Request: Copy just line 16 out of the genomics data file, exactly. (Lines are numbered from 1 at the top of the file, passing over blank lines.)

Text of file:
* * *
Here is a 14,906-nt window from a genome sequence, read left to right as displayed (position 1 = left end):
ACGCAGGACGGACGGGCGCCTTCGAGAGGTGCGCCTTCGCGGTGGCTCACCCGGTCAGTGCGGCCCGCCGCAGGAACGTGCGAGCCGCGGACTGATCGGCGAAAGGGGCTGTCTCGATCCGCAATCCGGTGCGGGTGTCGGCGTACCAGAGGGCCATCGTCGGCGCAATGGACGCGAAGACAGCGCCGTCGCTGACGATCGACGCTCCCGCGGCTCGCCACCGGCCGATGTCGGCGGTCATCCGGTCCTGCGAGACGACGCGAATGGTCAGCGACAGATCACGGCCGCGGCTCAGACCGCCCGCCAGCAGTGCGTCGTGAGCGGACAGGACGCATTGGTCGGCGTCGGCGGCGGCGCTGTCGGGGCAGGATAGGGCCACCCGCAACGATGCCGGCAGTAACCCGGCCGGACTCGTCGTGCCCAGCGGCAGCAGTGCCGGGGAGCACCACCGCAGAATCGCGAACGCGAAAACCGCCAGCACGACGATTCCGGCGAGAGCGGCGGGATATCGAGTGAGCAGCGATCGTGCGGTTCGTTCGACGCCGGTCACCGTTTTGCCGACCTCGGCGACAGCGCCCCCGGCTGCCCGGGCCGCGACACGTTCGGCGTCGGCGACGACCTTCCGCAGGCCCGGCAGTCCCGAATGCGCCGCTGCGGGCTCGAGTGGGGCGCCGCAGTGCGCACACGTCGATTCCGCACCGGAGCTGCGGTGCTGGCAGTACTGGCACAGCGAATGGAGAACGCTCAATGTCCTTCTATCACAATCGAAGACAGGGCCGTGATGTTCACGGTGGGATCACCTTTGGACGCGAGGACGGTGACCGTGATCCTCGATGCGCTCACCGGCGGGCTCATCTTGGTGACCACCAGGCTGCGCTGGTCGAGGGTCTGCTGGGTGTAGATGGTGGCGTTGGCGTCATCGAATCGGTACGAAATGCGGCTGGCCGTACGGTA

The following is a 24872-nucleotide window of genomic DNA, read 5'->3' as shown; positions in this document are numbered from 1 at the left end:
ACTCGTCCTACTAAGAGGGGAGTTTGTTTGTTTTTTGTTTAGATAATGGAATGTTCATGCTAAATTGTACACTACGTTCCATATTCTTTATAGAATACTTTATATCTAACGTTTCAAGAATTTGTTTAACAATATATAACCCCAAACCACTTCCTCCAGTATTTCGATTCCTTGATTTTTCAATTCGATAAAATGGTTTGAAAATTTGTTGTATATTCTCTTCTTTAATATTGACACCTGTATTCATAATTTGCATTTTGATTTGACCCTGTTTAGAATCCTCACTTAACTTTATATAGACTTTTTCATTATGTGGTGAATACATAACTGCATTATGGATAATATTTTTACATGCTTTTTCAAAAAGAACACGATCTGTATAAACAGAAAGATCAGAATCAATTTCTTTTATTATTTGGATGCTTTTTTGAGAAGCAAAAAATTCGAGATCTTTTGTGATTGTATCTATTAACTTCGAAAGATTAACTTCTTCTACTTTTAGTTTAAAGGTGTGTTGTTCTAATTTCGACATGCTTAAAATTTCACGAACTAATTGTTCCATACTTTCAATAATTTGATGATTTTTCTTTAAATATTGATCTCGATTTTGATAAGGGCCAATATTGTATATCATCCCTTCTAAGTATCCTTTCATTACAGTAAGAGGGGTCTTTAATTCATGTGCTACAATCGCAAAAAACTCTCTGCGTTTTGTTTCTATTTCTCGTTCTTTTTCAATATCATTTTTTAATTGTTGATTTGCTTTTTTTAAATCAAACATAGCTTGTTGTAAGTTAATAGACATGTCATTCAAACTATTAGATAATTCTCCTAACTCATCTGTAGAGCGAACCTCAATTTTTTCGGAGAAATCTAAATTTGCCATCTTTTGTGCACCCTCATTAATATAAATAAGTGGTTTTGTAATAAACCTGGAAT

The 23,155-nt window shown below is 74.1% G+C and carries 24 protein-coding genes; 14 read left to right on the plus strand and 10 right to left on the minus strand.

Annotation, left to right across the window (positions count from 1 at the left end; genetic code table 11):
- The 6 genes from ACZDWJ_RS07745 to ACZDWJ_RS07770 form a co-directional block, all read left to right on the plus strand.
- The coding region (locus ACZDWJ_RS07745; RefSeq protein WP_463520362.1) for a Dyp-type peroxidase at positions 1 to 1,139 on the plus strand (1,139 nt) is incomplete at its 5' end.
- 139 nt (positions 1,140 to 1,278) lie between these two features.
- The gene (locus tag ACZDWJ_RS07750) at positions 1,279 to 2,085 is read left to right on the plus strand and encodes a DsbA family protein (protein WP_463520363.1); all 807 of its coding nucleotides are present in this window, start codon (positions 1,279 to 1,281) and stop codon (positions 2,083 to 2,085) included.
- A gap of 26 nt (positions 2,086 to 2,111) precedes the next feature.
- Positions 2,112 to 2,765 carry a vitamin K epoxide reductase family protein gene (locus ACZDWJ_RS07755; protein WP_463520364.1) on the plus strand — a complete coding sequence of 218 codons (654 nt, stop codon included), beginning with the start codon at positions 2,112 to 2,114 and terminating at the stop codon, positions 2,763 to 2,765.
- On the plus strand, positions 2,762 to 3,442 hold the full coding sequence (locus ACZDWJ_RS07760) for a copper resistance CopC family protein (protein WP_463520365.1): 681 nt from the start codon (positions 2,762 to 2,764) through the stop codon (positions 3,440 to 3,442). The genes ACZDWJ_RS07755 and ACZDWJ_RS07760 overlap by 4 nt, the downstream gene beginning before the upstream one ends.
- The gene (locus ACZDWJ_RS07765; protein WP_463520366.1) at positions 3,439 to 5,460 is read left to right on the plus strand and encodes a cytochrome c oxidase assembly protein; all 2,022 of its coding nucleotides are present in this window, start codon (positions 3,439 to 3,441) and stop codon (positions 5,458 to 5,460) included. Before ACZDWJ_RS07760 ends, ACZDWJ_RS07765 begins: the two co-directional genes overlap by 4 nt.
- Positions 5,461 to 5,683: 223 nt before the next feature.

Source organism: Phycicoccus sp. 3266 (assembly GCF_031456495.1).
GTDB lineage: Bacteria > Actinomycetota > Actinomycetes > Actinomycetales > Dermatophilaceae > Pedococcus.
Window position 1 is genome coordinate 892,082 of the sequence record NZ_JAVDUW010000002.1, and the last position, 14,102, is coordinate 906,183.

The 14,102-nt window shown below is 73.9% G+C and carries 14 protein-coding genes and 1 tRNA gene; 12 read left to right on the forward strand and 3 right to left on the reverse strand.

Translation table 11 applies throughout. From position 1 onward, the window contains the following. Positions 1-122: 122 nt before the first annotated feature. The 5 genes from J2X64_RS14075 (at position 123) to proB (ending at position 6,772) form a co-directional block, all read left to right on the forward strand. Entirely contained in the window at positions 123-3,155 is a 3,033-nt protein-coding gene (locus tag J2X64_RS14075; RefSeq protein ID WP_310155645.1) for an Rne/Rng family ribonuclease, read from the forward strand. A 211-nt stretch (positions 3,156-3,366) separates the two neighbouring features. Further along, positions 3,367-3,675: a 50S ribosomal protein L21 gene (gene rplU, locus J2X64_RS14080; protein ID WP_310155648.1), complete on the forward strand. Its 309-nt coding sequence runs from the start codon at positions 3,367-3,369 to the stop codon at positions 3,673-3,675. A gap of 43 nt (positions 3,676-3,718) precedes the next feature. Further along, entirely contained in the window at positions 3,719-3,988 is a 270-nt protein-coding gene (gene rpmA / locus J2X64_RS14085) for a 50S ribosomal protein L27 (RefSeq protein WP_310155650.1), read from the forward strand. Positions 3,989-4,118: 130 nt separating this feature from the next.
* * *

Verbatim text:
Source organism: Phycicoccus sp. 3266 (assembly GCF_031456495.1).